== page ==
In case you hadn’t heard, the Supreme Court of the United States has started debate on whether Proposition 8, which bans same-sex marriage in California, is constitutional. Obviously America, being the wonderful, open place that it is, has lost its shit. It feels like a battleground; people are falling to one side or the other. However, most of this fighting seems to take place on Facebook.
This is symptomatic of our generation. We often engage in online activism, or slacktivism, but don’t often do much in the real world. Anyone who logs in today will see that many of their “friends” have changed their profile picture to the above logo. How many of these slacktivists will do anything that is actually important or helpful?
I’m gay, yes. I’m not condemning these people for their support of the cause. Actually, I am, but more on that in a bit. If these online activists wanted to really progress the gay marriage movement, they would engage in a mix of online and real-life support, discussion with their political leaders, and support of programs that try to convince the political middle of the benefits of same-sex marriage. However, most stop their support in the online realm.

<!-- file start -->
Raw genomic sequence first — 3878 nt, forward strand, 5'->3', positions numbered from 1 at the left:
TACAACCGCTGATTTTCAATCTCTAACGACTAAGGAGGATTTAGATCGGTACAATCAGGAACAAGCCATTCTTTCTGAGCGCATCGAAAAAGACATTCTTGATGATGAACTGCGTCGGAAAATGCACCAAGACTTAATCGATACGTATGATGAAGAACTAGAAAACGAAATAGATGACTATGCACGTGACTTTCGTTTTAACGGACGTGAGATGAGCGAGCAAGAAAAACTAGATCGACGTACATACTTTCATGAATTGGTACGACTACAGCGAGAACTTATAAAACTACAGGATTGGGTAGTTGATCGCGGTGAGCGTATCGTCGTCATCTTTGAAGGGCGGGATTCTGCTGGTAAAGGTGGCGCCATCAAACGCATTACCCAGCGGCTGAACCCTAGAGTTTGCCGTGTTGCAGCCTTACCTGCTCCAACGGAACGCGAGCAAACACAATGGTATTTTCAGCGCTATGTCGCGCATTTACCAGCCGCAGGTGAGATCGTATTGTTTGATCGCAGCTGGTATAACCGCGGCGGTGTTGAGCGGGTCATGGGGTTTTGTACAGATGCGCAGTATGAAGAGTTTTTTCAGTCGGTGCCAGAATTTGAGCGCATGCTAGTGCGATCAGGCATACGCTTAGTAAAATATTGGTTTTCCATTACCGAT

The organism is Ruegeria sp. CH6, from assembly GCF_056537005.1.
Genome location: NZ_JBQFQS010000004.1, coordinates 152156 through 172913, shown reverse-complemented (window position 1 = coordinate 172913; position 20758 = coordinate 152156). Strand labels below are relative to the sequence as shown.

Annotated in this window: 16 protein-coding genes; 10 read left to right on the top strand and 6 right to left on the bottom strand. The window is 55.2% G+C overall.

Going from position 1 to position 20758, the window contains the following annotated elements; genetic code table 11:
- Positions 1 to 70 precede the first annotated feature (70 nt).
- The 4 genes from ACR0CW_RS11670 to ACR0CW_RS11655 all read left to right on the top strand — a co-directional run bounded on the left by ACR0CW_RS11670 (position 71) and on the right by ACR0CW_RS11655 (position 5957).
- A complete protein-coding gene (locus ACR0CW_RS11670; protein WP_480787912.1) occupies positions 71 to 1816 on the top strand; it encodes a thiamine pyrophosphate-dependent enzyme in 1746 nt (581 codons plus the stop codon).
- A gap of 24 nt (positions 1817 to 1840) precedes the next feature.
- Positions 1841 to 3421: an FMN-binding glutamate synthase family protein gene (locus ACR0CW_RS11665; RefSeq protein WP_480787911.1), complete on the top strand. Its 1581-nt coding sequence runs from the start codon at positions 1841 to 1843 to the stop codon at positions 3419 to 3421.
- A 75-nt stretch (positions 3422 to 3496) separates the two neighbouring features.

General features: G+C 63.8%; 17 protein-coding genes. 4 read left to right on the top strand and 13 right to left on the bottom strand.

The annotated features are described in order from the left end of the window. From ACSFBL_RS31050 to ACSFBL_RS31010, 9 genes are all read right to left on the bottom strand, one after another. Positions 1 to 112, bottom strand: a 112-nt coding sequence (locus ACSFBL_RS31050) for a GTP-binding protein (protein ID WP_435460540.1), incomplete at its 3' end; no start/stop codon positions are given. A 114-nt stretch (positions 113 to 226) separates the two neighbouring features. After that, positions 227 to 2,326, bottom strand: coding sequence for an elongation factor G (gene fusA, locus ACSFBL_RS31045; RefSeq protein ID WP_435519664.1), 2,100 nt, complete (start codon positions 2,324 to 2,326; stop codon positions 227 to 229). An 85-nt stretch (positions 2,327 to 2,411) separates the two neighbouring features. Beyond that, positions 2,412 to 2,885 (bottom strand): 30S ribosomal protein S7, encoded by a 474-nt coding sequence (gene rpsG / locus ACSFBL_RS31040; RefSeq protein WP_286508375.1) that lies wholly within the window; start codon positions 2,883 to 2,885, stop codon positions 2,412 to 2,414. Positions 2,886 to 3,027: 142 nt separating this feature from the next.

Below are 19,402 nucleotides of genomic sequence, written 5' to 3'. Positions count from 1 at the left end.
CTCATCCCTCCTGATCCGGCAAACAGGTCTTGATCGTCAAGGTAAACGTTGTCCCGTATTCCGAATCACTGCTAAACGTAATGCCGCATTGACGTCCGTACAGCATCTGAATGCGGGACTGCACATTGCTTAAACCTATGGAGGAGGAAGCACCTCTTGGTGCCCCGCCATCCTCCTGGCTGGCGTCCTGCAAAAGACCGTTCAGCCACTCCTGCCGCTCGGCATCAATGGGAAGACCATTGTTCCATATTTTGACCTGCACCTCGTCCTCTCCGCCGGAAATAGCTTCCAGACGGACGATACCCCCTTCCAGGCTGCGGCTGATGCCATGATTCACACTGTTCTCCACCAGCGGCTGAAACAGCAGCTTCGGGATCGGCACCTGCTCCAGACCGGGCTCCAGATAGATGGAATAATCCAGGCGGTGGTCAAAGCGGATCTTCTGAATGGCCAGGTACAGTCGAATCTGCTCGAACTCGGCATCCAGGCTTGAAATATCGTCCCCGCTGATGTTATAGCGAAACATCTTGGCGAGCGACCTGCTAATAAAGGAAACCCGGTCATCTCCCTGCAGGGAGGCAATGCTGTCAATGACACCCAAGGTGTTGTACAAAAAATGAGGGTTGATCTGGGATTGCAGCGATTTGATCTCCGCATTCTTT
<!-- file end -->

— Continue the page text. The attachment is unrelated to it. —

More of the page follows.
But, back to my comment about condemning people for their support of same-sex marriage. I’m also an anarchist. I’m not sure that marriage is a relevant social institution. Marriage is pretty antiquated. It has its roots in religion, so why do the non-religious want to partake. Really marriage is another way society captures an individual.
Society uses marriage to capture individuals as a measure of control. Those who who are married, are forced to accept certain forms of behaviors and actions. The large majority of married people don’t move around, work steady jobs, and generally are docile participants in society. It is generally harder to be a political dissident when one is married, rather than when one is single. Kafka spoke of marriage in the following manner, “I must be alone a great deal. What I accomplished was only the result of being alone.”
Perhaps this tension that runs throughout society is not the only force that drives the marriage-for-all movement, but it seems to be something to think about. As homosexuals, we find ourselves free from this specific preasure. Marriage does not capture us, we are free from this one form of control. Of course society chains us in many other ways. Nothing is more true than that. But should we throw away this freedom so freely without thinking? Maybe. Perhaps the benefits could outweigh the costs. But we cannot act without thinking.
Before you marry, gay, straight or otherwise, think about what you are truly accepting.